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The 21st century will challenge everything we think we know about nature and technology. Thanks to new tools and swift advances in our ability to read, write, and edit DNA, we’re gaining a much deeper understanding of — and control over — how life works. Scientists are cataloguing the trillions of microbes living in and around us that we depend on, while so-called synthetic biologists are engineering new ones to do and make things for us. The more we learn, the more we’ll be able to use biology as a tool to, say, treat diseases, improve agricultural yields, even develop new kinds of cosmetics.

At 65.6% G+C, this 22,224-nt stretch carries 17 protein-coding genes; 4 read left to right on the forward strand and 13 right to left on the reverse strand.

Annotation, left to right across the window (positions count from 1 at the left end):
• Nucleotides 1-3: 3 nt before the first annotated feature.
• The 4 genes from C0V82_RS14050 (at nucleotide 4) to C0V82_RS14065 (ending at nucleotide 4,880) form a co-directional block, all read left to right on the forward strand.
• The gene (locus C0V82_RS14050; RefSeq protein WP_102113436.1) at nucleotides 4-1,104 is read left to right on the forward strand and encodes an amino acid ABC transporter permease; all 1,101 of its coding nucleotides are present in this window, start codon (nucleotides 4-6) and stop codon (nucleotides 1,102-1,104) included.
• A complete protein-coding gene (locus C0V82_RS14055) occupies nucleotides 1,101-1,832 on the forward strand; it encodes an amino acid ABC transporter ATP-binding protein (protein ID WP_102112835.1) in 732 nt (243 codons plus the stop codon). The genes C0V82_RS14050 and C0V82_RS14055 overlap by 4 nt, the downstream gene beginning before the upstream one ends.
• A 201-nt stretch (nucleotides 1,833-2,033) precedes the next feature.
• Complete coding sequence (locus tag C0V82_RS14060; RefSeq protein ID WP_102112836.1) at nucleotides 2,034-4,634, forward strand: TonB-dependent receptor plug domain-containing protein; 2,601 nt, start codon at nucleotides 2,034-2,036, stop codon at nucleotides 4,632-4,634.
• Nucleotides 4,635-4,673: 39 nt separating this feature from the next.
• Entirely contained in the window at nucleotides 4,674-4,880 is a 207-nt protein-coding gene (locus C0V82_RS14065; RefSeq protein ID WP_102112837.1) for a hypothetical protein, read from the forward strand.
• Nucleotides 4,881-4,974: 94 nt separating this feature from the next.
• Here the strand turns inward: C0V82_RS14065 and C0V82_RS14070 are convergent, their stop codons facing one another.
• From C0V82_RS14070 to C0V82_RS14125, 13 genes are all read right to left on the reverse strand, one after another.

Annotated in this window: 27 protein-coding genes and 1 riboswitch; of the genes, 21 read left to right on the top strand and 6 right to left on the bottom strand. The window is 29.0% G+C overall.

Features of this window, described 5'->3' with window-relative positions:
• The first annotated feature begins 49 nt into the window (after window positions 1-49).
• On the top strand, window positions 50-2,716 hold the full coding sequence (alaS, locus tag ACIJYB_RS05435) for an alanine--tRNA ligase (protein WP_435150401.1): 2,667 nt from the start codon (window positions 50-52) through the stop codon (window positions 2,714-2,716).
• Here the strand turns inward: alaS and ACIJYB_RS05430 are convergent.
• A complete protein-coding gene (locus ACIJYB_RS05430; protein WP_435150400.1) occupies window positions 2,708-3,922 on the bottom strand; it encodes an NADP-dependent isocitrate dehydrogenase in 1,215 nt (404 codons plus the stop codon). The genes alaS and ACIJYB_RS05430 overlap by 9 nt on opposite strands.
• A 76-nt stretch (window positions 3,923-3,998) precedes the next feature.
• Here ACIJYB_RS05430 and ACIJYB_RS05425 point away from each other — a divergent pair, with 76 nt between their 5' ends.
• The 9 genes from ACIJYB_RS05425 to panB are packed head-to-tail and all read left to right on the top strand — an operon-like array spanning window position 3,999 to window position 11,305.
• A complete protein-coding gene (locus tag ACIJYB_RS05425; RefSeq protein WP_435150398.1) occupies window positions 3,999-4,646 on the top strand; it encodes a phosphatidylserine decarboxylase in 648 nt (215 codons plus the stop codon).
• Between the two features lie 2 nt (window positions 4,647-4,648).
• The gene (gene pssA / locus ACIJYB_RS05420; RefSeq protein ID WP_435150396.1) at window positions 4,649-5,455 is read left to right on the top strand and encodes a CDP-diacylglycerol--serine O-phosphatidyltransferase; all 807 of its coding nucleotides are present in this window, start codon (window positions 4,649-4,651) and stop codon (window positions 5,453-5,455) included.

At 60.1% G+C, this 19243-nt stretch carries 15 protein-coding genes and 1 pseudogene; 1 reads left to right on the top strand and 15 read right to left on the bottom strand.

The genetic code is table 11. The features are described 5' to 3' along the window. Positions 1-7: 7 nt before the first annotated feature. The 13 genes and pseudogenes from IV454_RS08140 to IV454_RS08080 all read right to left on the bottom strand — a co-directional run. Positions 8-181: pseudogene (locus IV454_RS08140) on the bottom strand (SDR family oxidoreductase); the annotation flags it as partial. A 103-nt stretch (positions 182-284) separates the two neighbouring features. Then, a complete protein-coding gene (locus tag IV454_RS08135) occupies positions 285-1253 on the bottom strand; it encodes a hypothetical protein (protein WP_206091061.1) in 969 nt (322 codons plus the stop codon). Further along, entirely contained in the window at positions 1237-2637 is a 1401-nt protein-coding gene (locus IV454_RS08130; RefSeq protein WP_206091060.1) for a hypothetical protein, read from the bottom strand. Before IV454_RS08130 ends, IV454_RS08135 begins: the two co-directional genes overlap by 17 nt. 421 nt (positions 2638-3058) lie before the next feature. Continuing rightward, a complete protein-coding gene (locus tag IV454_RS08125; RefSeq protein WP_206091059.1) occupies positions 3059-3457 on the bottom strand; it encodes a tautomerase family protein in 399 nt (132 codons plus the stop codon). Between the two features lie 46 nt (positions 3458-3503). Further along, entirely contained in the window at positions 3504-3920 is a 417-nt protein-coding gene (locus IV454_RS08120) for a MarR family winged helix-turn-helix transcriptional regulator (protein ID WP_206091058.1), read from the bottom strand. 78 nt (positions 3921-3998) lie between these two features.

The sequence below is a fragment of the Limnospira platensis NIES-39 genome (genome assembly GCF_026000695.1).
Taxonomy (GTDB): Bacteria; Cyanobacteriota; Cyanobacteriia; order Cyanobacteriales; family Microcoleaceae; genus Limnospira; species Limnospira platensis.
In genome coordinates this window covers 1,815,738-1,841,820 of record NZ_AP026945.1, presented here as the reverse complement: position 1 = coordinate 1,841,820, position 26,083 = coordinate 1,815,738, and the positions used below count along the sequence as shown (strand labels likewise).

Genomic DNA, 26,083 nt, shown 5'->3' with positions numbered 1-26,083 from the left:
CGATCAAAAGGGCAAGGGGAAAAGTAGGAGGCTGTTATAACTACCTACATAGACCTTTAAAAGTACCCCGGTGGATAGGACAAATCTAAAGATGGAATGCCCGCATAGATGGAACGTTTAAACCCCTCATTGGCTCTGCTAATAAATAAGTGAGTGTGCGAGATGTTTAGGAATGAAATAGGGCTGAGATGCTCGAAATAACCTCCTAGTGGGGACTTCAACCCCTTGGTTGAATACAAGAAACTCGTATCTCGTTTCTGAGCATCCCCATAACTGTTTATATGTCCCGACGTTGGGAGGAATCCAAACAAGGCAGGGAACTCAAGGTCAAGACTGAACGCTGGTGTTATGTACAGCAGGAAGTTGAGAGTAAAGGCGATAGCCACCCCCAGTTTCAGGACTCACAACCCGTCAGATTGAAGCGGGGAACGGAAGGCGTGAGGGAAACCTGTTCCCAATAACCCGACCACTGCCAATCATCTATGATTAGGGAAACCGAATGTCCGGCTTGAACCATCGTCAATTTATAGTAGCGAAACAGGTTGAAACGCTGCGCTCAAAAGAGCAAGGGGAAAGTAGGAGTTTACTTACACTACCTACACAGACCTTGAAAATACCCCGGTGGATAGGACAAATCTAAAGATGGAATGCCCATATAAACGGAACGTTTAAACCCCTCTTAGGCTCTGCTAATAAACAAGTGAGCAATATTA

At the same time, our machines are becoming more biological. They can think and communicate with one another. They can sense and react to the world around them. And thanks to the ubiquity of wireless networks, our gadgets can now connect into new kinds of ecosystems that turn our cities and homes into smart, responsive environments.
In short: The line between biology and technology is beginning to blur, and it could mean the beginning of a new industrial revolution.
We’ve learned a lot in the past century — not just about how to build things, but also about how those things affect us and the rest of the planet. Decades of rampant development have shown us that just because we can do something, doesn’t mean that we should — and that the industrial revolution, while awesome, was not something that we can get away with again.
Read full, original post: Nature and technology are merging. What does that mean for sustainability?